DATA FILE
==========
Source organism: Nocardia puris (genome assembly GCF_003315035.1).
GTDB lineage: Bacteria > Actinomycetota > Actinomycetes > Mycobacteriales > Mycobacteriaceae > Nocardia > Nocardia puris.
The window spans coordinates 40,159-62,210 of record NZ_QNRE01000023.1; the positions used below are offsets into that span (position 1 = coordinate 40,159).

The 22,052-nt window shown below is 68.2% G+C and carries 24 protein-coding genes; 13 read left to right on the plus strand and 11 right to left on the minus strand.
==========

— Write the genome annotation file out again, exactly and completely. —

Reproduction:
Source organism: Nocardia puris (genome assembly GCF_003315035.1).
GTDB lineage: Bacteria > Actinomycetota > Actinomycetes > Mycobacteriales > Mycobacteriaceae > Nocardia > Nocardia puris.
The window spans coordinates 40,159-62,210 of record NZ_QNRE01000023.1; the positions used below are offsets into that span (position 1 = coordinate 40,159).

The 22,052-nt window shown below is 68.2% G+C and carries 24 protein-coding genes; 13 read left to right on the plus strand and 11 right to left on the minus strand.